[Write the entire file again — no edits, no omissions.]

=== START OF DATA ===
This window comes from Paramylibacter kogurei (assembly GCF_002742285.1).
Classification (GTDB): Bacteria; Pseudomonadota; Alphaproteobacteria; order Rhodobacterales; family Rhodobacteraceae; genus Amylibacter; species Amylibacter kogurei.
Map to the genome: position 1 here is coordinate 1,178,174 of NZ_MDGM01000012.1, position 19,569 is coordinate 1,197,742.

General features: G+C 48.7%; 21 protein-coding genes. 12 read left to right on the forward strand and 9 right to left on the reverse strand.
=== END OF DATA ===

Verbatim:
This window comes from Paramylibacter kogurei (assembly GCF_002742285.1).
Classification (GTDB): Bacteria; Pseudomonadota; Alphaproteobacteria; order Rhodobacterales; family Rhodobacteraceae; genus Amylibacter; species Amylibacter kogurei.
Map to the genome: position 1 here is coordinate 1,178,174 of NZ_MDGM01000012.1, position 19,569 is coordinate 1,197,742.

General features: G+C 48.7%; 21 protein-coding genes. 12 read left to right on the forward strand and 9 right to left on the reverse strand.